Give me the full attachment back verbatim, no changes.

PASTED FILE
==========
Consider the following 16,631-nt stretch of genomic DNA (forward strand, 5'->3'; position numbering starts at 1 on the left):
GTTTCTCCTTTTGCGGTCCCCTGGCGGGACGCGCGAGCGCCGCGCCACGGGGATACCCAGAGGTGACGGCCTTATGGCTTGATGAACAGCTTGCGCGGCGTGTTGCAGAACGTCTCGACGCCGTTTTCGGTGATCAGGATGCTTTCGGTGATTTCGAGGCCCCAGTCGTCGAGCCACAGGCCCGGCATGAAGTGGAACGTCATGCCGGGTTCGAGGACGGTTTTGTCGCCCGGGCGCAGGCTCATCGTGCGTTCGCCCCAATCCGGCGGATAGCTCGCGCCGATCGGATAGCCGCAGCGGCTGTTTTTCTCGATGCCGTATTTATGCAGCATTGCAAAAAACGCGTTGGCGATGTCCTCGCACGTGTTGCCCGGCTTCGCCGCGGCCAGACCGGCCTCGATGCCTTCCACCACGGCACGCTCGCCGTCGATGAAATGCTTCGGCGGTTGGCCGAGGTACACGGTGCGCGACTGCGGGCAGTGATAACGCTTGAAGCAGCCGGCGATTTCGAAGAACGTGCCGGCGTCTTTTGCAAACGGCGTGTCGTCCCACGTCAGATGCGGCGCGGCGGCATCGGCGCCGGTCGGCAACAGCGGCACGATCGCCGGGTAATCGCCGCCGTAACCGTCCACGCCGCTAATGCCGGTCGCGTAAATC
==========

Consider the following 16,631-nt stretch of genomic DNA (forward strand, 5'->3'; position numbering starts at 1 on the left):
GTTTCTCCTTTTGCGGTCCCCTGGCGGGACGCGCGAGCGCCGCGCCACGGGGATACCCAGAGGTGACGGCCTTATGGCTTGATGAACAGCTTGCGCGGCGTGTTGCAGAACGTCTCGACGCCGTTTTCGGTGATCAGGATGCTTTCGGTGATTTCGAGGCCCCAGTCGTCGAGCCACAGGCCCGGCATGAAGTGGAACGTCATGCCGGGTTCGAGGACGGTTTTGTCGCCCGGGCGCAGGCTCATCGTGCGTTCGCCCCAATCCGGCGGATAGCTCGCGCCGATCGGATAGCCGCAGCGGCTGTTTTTCTCGATGCCGTATTTATGCAGCATTGCAAAAAACGCGTTGGCGATGTCCTCGCACGTGTTGCCCGGCTTCGCCGCGGCCAGACCGGCCTCGATGCCTTCCACCACGGCACGCTCGCCGTCGATGAAATGCTTCGGCGGTTGGCCGAGGTACACGGTGCGCGACTGCGGGCAGTGATAACGCTTGAAGCAGCCGGCGATTTCGAAGAACGTGCCGGCGTCTTTTGCAAACGGCGTGTCGTCCCACGTCAGATGCGGCGCGGCGGCATCGGCGCCGGTCGGCAACAGCGGCACGATCGCCGGGTAATCGCCGCCGTAACCGTCCACGCCGCTAATGCCGGTCGCGTAAATC